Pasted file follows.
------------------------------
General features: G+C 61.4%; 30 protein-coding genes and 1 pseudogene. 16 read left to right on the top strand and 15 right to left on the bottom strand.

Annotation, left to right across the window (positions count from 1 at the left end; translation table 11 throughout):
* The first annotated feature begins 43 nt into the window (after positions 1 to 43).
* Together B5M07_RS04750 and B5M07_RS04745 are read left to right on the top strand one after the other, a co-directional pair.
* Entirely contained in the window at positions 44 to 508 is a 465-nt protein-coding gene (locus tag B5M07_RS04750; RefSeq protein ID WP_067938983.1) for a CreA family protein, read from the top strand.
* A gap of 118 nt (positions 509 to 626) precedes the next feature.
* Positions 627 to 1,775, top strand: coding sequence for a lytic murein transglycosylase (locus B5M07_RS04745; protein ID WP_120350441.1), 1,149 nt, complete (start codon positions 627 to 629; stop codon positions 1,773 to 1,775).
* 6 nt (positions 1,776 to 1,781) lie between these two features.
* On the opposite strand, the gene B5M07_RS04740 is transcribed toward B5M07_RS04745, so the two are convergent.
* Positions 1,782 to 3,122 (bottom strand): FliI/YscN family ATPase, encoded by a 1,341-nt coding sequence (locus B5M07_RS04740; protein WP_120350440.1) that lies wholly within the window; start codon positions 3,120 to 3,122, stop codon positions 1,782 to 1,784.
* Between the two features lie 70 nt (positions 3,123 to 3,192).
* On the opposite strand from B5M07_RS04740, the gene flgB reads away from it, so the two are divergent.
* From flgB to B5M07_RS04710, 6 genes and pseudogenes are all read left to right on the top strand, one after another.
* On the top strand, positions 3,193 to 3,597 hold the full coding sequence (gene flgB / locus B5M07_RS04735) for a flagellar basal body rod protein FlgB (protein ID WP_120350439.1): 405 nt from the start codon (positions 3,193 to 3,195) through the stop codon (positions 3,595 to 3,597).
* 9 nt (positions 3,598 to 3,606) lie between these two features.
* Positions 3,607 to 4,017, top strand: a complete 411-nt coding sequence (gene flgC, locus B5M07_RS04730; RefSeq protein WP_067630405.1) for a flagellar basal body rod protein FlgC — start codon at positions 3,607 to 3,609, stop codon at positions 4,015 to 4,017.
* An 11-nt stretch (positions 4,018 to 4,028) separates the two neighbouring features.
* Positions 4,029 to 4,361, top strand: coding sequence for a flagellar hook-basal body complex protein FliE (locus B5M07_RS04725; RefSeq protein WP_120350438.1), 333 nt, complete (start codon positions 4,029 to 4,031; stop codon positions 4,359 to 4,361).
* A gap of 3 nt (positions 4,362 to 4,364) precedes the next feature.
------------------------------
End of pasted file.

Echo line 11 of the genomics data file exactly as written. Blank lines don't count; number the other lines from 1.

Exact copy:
* Between the two features lie 70 nt (positions 3,123 to 3,192).